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Shadow AG stands by prison plan


Cite as: March 2015 89 (3) LIJ, p.12

Shadow Attorney-General John Pesutto was a successful workplace relations lawyer but he is happy to describe himself as a three-time loser in the tough game of politics.

Mr Pesutto was beaten in three federal Liberal pre-selection battles before he got the chance to represent the blue ribbon state seat of Hawthorn, vacated by former premier Ted Baillieu.

“I’ve lost more times than I’ve won”, he says of his political career, despite winning the Hawthorn seat by a comfortable majority.

The state party is undertaking a root and branch review of why it lost power after just one term but Mr Pesutto, who was Denis Napthine’s legal counsel, says that its justice policies played little part in the outcome.

“Most of our justice reforms got through without any real opposition. We had a proud record in reforming sentencing, parole and bail and making other changes in the law and order area,” he says.

Bureau of Statistics figures show Victoria’s prison population grew by 40 per cent to more than 6000 under the Coalition government but he says it was anticipated tougher sentencing and bail changes would lead to more prisoners.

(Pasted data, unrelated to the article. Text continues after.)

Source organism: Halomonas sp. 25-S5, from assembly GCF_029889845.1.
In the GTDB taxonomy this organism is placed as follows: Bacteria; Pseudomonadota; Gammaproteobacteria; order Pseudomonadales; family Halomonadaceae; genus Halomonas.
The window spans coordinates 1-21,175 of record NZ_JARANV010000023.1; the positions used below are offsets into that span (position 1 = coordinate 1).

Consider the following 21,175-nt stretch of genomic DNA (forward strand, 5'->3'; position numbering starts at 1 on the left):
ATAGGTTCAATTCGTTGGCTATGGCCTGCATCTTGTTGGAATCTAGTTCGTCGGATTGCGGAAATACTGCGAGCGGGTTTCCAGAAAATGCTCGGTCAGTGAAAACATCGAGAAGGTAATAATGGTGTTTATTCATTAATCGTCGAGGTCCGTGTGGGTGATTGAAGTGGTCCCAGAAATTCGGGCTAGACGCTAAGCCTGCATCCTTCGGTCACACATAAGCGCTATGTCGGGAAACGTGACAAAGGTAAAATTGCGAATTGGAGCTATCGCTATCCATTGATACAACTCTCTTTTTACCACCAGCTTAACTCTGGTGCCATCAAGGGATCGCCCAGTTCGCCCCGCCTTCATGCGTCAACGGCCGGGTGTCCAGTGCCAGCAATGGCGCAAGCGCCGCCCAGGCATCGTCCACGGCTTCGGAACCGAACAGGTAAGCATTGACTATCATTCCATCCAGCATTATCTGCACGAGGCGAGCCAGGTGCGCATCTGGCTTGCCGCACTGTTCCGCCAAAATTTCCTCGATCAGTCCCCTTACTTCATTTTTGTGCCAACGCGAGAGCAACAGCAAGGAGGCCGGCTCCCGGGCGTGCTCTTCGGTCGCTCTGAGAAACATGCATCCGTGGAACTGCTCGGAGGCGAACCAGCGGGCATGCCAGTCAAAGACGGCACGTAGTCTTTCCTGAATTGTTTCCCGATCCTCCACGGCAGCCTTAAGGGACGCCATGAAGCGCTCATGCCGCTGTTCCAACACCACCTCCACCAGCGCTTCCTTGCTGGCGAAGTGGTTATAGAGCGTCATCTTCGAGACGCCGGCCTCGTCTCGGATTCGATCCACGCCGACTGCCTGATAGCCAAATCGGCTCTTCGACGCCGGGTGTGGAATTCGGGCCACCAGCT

“We did have a plan for that and we were building not only for the increased prisoner numbers but to make up for the shortfall identified in three Auditor-General reports.”

Mr Pesutto, 44, says the Napthine government, in its public/private partnership agreement for the new Ravenhall Prison, built in strong incentives for the private consortium running the jail to build programs that will help reduce reoffending rates.

Raised in Traralgon, Mr Pesutto started his legal career in 1994 in the local firm of Littleton Hackford before becoming a staffer for federal MP Russell Broadbent. After a year in Canberra he joined Henty, Jepson & Kelly in Melbourne and nine years later moved to DLA Phillips Fox.

“I loved practising and I do miss it. I’ve got the small town, small firm experience. I worked at a small city firm then a large international firm. I know the challenges faced by lawyers in trying to meet the demands and expectations of clients locally but also the demands of their international alliance partners or associates.”

The father of three says he will urge the new government not to wind back the Coalition’s law and order agenda but to supplement it with a public information campaign and measures to cut recidivism.

He will encourage the government to cooperate with other states to tackle organised crime and to put money into addressing juvenile crime and family violence.

A priority for him in the civil and commercial jurisdictions will be to talk to firms to find the best way of improving access to justice and value for clients.


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